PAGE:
Director Ryuhei Kitamura and his production team do a fine job of capturing the wonder and terror of a large city at night, but those moments are surrounded and drowned out by the never-ending series of grisly murders, dismemberments, and executions that The Midnight Meat Train has in the place of a plot. Dedicated -- and jaded -- grown-up horror aficionados may find something to admire and enjoy in Midnight Meat Train's go-for-broke visual violence, but any merit or message in the film is washed away in the crimson tide of bloodletting that it unleashes in the name of extreme "thrills."

Families can talk about...

  • Families can talk about the nature and character of bloody horror films -- why does Hollywood make them, and what purpose do they serve?

  • Do violent horror films release negative emotional energy or create it?

  • Can violent, graphic images in films like this desensitize viewers?

  • Does it matter whether the goriness seems "over the top"?

Movie details

Theatrical release date:August 1, 2008
DVD/Streaming release date:February 17, 2009
Cast:Bradley Cooper, Brooke Shields, Leslie Bibb
Director:Ryuhei Kitamura
Run time:100 minutes
MPAA rating:R
MPAA explanation:sequences of strong bloody gruesome violence, grisly images involving nudity, sexual content and language.

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Kid, 11 years old February 21, 2009

Midnight meat train is a fun, little gory flick

Sex/Nudity: A couple is seen having an affair for about a minute. (They are clothed). A woman is about to get raped by three men and one of the guys says "You gotta pay on your knees baby". Then they are stopped when a guy points out they are being recorded on a camera. A woman is partially naked and covering the top portion of her body with her hands. A couple is seen kissing in some scenes. Violence/Scariness: Lots of over-the-top gruesome violence. A guy rides a train and he slips and falls on blood. He enters another door of the train and we hear the guy screaming. We don't see this action, but we hear crunching noises. In the next scene a guy is hit with a hammer so hard both his eyeballs pop out on-screen. You can see the gashes of blood. The subway butcher is going for the girl now. The girl slips on the man's eyeball and crawls on the bus with blood on her body. A man tries to stop him, but the subway butcher smashes his face in with his hammer (lots of blood). Then the subway butcher decapitates the girl's head with a hammer and we see her head afterward. We see a black man entering the train. Both the subway butcher and man are fighting. The subway butcher hacks him to death and we see the blood. Another man enters the train and all we hear is screaming. Afterwards we can see the man dead on the floor. The subway butcher is shown taking his eyeballs out, toenails out, and his teeth out. A creature rips a human heart out of a lady's body. We see the heart beating. A creature rips out a man's tongue and he is later seen eating his tongue and we see lots of blood in this scene. More gruesome kills should be noted. Profanity: Around 12 f words and it's derivatives. Some anatomical terms, scatological terms, some uses of the word "b****". Name-calling and mild obscenities are heard. Substance use: Characters are seen drinking at a place. One character appears to be drunk from alcohol. Consumerism: A lady is seen listening to her iPod. Message: Bad. A subway butcher that hacks, bludgeons, and decapitates people. Age recommendation: 16+. There are lots of gruesome violence and over-the-top gore in the kills. Some scenes push the R rating. Brief sexual content. A moderate amount of profanity.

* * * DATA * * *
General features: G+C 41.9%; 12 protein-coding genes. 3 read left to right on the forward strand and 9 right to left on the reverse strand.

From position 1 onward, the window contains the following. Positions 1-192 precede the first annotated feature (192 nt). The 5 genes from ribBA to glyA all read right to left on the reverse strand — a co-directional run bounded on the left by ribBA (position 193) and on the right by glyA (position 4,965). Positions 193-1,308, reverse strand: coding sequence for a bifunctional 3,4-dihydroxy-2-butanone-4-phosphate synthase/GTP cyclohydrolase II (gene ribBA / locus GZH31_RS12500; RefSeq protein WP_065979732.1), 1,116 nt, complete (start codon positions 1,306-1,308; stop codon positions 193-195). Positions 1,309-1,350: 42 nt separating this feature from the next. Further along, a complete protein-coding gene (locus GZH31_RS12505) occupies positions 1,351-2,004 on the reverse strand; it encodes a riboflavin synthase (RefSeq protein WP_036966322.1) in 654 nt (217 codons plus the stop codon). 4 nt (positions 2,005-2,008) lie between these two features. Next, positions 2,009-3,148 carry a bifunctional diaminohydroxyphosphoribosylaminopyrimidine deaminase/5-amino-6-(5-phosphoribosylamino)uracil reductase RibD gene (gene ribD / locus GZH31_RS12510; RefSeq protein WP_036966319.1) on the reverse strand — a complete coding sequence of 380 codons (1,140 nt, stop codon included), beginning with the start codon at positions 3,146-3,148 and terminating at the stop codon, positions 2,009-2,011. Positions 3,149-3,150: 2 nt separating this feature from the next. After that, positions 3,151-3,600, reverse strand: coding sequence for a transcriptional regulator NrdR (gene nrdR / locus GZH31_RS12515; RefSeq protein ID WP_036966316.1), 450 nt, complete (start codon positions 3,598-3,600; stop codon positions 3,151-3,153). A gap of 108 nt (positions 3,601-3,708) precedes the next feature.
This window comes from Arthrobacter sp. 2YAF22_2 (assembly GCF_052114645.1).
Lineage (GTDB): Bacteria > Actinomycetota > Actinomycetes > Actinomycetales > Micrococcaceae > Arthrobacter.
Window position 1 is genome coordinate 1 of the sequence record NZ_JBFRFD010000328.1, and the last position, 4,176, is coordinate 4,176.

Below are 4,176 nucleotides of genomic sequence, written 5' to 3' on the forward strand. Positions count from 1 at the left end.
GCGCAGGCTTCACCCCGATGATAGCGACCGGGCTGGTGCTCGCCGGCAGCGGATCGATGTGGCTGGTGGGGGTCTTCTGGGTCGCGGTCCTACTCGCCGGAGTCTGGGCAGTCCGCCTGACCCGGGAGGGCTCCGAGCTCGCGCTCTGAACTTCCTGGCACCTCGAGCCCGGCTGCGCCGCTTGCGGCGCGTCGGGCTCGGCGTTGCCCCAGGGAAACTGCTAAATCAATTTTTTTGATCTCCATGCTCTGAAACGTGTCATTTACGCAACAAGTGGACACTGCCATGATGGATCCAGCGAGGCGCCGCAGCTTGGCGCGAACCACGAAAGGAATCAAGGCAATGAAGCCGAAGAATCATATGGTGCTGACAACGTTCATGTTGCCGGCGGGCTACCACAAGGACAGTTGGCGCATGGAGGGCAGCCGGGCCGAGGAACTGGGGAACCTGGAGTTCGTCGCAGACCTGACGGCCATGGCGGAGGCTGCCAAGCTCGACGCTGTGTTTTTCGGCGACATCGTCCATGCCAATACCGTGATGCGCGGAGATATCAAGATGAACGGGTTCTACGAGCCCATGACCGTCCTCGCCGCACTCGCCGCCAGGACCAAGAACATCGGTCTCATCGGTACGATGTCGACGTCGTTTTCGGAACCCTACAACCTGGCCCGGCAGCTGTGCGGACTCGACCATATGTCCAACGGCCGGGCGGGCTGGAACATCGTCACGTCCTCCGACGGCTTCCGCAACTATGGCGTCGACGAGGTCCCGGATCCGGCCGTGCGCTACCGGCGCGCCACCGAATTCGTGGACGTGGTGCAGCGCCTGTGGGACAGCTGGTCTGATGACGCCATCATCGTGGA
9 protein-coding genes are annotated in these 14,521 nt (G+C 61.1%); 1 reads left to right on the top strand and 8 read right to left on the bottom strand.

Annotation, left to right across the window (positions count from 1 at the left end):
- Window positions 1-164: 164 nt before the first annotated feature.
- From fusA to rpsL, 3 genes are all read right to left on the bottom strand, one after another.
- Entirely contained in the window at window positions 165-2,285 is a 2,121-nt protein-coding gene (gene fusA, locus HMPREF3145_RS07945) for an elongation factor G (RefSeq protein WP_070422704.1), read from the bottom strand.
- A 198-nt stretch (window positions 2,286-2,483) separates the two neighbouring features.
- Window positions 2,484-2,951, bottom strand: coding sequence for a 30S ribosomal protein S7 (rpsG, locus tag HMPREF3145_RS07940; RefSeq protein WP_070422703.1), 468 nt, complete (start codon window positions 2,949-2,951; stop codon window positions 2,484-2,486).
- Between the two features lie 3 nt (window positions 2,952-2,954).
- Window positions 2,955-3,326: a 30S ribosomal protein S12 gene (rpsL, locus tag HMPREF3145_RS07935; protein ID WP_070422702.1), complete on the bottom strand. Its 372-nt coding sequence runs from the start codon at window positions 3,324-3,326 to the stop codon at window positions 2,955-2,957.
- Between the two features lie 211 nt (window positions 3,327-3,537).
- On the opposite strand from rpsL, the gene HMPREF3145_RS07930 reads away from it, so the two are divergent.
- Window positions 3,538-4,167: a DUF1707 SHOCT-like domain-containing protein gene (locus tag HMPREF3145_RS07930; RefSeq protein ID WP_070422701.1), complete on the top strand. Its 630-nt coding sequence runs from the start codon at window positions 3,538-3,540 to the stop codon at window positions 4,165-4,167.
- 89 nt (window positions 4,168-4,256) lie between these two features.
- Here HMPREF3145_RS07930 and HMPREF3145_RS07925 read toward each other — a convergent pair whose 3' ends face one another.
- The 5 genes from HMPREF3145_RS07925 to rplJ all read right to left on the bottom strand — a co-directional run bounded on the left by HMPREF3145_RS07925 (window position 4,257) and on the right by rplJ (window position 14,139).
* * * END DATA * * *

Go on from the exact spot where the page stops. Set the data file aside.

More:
Parent of a 17 year old Written bykmichael97 November 19, 2009


this movie is soooooooo sick!
What other families should know
Too much violence
Too much sex
Too much swearing
Teen, 15 years old Written byADifferentFantastik December 19, 2013

a gory no-go for young children.

first off, this movie is a prime example of what happens when people who think that blood and gore and violence and nudity and language constitutes for a plot, make a movie. IT DOESN'T! this movie has minimum plot line and beyond maximum blood and gore. this movie has excessive language and parts of the movie are best described as simply 'disturbing' though, one could take it much farther than that. the story follows a photographer who witnesses a grisly murder committed on the subway. after being turned down and almost arrested by police, him and another woman, go to investigate. from here on out it is a continual non-stop blood-bath, which concludes with an ending that is anything but happy. this is not a movie for young children or the faint of heart. it promotes absolutely no positive values and presents the worst possible role models.
What other families should know
Too much violence
Too much sex
Too much swearing
Too much drinking/drugs/smoking